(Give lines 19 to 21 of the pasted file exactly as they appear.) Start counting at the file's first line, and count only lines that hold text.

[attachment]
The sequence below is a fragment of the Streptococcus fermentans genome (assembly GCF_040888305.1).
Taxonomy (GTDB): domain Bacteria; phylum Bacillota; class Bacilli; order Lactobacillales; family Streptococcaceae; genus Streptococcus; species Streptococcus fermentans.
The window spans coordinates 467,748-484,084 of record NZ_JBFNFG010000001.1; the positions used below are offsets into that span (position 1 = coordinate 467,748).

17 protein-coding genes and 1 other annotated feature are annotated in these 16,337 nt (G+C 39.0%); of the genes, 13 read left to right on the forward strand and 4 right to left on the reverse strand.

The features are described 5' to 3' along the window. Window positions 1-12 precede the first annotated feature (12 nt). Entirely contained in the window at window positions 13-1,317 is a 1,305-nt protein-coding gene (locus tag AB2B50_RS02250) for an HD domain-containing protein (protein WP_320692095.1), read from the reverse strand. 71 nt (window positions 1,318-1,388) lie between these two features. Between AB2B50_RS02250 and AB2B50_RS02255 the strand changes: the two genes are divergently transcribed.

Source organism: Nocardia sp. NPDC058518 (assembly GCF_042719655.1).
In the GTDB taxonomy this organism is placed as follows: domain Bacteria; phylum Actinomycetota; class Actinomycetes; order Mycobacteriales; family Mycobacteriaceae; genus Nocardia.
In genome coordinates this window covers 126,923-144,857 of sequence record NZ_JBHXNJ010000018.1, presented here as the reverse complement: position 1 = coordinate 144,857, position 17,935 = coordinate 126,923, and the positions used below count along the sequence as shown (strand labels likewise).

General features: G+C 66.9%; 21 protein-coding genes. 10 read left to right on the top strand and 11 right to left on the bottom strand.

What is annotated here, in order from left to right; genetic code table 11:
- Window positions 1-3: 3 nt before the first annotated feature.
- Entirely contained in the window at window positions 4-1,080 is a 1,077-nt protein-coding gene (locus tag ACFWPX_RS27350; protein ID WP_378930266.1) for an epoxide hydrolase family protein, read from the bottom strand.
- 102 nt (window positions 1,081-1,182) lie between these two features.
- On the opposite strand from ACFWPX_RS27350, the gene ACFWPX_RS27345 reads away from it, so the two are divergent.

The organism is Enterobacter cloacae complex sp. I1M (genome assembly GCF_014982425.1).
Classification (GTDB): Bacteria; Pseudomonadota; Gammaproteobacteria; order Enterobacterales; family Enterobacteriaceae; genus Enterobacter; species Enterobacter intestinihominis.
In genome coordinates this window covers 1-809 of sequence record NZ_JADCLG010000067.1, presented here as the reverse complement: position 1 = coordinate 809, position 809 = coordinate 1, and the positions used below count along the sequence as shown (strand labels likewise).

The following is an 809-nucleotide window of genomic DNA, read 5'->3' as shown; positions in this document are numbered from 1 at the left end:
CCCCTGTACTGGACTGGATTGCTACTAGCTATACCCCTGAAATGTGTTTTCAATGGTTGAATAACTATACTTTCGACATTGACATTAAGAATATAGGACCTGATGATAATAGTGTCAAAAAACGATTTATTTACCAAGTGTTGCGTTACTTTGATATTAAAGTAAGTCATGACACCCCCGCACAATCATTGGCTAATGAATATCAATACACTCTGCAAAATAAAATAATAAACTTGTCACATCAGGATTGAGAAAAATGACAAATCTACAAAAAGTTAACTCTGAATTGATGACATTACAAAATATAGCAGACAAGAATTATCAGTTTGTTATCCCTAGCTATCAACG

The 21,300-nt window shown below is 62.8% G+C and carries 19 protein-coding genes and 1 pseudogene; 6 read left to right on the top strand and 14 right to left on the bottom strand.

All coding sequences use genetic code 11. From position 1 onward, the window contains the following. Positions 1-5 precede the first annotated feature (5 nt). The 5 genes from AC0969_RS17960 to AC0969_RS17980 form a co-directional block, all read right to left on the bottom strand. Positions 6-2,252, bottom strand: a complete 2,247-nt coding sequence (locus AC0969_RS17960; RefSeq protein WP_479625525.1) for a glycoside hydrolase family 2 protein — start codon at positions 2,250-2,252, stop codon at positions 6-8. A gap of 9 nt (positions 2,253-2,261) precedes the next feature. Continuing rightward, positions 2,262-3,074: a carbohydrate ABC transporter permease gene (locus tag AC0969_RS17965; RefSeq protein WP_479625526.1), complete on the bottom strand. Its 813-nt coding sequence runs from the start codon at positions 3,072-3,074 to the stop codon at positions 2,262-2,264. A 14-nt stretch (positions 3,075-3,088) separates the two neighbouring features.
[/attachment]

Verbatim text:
CCCCTGTACTGGACTGGATTGCTACTAGCTATACCCCTGAAATGTGTTTTCAATGGTTGAATAACTATACTTTCGACATTGACATTAAGAATATAGGACCTGATGATAATAGTGTCAAAAAACGATTTATTTACCAAGTGTTGCGTTACTTTGATATTAAAGTAAGTCATGACACCCCCGCACAATCATTGGCTAATGAATATCAATACACTCTGCAAAATAAAATAATAAACTTGTCACATCAGGATTGAGAAAAATGACAAATCTACAAAAAGTTAACTCTGAATTGATGACATTACAAAATATAGCAGACAAGAATTATCAGTTTGTTATCCCTAGCTATCAACG

The 21,300-nt window shown below is 62.8% G+C and carries 19 protein-coding genes and 1 pseudogene; 6 read left to right on the top strand and 14 right to left on the bottom strand.

All coding sequences use genetic code 11. From position 1 onward, the window contains the following. Positions 1-5 precede the first annotated feature (5 nt). The 5 genes from AC0969_RS17960 to AC0969_RS17980 form a co-directional block, all read right to left on the bottom strand. Positions 6-2,252, bottom strand: a complete 2,247-nt coding sequence (locus AC0969_RS17960; RefSeq protein WP_479625525.1) for a glycoside hydrolase family 2 protein — start codon at positions 2,250-2,252, stop codon at positions 6-8. A gap of 9 nt (positions 2,253-2,261) precedes the next feature. Continuing rightward, positions 2,262-3,074: a carbohydrate ABC transporter permease gene (locus tag AC0969_RS17965; RefSeq protein WP_479625526.1), complete on the bottom strand. Its 813-nt coding sequence runs from the start codon at positions 3,072-3,074 to the stop codon at positions 2,262-2,264. A 14-nt stretch (positions 3,075-3,088) separates the two neighbouring features.